What is the future of the Earth? What is the future of mankind? In most films, these are literal questions, and are treated as if asking the same thing. Specific scenarios and easily digestible answers are the norm – environmental damage, nuclear war, a remnant of mankind exploring new worlds – these abound, but invariably the characters are just reflections of us. Their heroism, villainy and motivations are familiar and very much of our age. The second question is ignored in favour of the first, because the first makes for great special effects.
In the hands of an auteur like Claire Denis, the first question is largely irrelevant, but the second is everything.
High Life, Denis’ first fully English film, is nominally science fiction. There is a crew of space travelers moving at “near light speed” hoping to “harness the energy of a black hole,” but those details are thrown out almost reluctantly, as quick asides to appease viewers who are used to knowing “the mission.” Denis’ real focus is on her ship’s crew.
This ship is actually a prison, staffed by Death Row inmates who agreed to head into deep space and be subjected to experiments by the ship’s doctor, to reduce their sentences. When Denis wonders, what is the future of mankind, it is a bleak answer. These characters are all emotionally bereft. Their interactions bear little joy, but also little rage or wonderment. They are muted and a bit agitated, but incapable of expressing themselves. The ship has a wicked room called the Fuckbox which various crew use, including most memorably an uninhibited Juliette Binoche, but despite it being built to give them pleasure, the ship seems to extract more out of its crew than the other way around. Humanity’s future is a grim one, with all of today’s anger and resentment boiled down to a sense of offputting discomfort.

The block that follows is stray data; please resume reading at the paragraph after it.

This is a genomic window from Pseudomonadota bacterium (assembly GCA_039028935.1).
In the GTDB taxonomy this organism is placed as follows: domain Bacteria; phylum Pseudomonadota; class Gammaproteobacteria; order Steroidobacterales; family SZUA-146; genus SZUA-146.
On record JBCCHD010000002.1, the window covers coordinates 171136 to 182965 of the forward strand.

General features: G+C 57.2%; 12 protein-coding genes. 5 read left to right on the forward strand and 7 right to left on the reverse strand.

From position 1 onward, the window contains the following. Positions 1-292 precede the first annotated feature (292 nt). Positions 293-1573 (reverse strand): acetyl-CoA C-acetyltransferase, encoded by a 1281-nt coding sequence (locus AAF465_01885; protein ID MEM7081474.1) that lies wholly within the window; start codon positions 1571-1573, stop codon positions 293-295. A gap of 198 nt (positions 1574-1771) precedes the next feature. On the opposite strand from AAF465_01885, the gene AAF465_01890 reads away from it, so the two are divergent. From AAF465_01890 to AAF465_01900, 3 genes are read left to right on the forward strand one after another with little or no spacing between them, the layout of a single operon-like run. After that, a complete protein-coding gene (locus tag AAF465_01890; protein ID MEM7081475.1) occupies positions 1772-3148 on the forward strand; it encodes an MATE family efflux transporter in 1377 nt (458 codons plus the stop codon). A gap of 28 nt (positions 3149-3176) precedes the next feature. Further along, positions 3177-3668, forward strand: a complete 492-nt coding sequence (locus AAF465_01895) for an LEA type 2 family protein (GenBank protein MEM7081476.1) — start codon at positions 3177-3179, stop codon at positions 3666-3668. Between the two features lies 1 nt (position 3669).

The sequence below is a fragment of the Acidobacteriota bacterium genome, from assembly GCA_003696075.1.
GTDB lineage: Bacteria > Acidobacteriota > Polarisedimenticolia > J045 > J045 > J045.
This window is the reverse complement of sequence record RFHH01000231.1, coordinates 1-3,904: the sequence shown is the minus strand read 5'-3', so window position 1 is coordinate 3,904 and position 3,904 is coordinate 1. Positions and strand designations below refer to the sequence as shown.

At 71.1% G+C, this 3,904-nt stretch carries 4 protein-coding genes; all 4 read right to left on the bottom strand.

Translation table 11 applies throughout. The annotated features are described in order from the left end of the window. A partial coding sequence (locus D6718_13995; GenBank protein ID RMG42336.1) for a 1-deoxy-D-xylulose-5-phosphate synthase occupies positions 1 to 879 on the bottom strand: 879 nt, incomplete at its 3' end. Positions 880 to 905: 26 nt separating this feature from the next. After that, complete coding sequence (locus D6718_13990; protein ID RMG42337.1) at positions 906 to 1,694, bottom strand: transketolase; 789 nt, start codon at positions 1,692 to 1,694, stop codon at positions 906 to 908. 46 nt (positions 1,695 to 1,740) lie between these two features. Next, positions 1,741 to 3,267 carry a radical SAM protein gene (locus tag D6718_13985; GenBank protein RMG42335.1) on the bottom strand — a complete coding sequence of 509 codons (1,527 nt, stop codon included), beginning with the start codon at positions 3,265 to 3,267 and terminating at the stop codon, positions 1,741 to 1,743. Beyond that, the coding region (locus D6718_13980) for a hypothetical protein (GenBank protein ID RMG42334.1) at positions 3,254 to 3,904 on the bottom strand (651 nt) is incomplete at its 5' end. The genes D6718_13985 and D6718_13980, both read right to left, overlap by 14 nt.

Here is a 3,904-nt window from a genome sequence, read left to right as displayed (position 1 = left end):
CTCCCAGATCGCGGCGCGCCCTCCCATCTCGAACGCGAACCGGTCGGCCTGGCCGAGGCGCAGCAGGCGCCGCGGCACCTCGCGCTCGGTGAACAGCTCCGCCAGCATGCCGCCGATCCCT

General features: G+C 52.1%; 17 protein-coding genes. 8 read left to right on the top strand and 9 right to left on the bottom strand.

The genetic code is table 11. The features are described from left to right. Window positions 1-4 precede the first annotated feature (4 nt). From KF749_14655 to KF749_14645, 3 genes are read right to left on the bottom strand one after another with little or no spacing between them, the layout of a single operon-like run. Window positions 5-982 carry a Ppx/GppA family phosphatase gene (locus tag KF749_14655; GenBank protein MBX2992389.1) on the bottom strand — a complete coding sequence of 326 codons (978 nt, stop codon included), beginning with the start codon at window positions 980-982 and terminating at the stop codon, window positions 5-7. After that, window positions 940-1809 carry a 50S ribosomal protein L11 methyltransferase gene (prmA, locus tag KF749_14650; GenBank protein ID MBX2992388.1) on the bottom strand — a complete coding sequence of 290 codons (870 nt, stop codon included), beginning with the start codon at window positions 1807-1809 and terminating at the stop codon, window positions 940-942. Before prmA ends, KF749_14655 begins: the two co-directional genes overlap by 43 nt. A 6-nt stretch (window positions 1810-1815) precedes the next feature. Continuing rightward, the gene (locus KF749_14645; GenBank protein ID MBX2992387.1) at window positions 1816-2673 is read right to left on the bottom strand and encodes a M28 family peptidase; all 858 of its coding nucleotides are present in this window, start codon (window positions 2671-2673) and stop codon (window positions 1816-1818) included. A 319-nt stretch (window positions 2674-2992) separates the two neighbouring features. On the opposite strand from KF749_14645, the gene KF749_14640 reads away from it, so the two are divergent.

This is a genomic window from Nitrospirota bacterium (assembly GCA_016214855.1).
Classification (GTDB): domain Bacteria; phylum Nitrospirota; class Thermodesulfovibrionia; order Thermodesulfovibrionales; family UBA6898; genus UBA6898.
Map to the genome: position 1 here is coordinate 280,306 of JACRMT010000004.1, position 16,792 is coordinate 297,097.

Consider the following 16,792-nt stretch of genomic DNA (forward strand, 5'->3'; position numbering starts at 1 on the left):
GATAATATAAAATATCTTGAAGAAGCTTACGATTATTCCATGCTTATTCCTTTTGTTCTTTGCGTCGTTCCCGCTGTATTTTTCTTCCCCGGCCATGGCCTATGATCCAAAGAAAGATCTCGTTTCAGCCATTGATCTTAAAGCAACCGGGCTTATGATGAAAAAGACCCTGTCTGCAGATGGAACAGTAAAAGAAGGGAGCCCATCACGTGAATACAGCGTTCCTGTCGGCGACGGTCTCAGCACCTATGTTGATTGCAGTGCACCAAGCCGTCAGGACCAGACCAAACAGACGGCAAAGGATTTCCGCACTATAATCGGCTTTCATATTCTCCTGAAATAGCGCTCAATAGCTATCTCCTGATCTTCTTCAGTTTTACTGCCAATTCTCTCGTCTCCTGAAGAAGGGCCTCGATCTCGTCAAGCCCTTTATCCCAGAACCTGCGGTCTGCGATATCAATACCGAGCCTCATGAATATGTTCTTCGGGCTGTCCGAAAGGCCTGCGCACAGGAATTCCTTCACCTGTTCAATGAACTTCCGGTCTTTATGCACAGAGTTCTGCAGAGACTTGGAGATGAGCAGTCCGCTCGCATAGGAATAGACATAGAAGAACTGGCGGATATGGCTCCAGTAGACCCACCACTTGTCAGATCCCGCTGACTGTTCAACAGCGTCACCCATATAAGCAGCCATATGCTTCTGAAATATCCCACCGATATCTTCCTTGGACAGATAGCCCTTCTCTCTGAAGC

With her focus on a lack of emotions and of passion, there was perhaps no better choice to lead Denis’ cast than Robert Pattinson. Pattinson is putting together a solid career playing cold, empty men who struggle to react with anything resembling empathy to the world around them. Whether as a multibillionaire in Cronenberg’s Cosmopolis, a vampire in the Twilight series, or a man using his brother to commit crimes in the Safdies’ Good Time, Pattinson’s face is a cipher that an auteur can use in a number of ways.
And, having made two films with Cronenberg, who has obsessed about man’s slow disappearance into technology for years, Pattinson doubtless felt right at home in Denis’ prison ship, where she puts an impressive focus on machinery taking over the job of passion from its sullen crew. Not only does the ship feature the Fuckbox, but everywhere there are milk and semen-like fluids flowing out of machines and into pipes and drains, and numerous shots of liquids bubbling and moving around. Some of those fluids are manipulated by Dr. Dibs (Binoche), whose experiments seem less goal-oriented and more there to help her rediscover the passion missing from her life, at any cost. Binoche’s credentials are impeccable, and this represents a new career peak for her as she takes on an aggressive and shocking role.
Is High Life truly a direct look at what humanity might become in the future? It is impossible to say, for sure. Claire Denis does not provide answers, and she barely provides the questions. Her stories are often enigmatic, and it is up to you to decide what her films are about and come to your own conclusions. I saw in her characters the end result of a humanity unwilling to grow to the challenges of the world in front of them, and of the quick willingness for people to let their lives be run by technology. Others perhaps may not.
But the film ends with a fascinating scene, one that threatens to turn a viewer’s ideas on their head. It is a moment of hope, a direct statement that maybe such bleak ideas aren’t as locked in as we might think.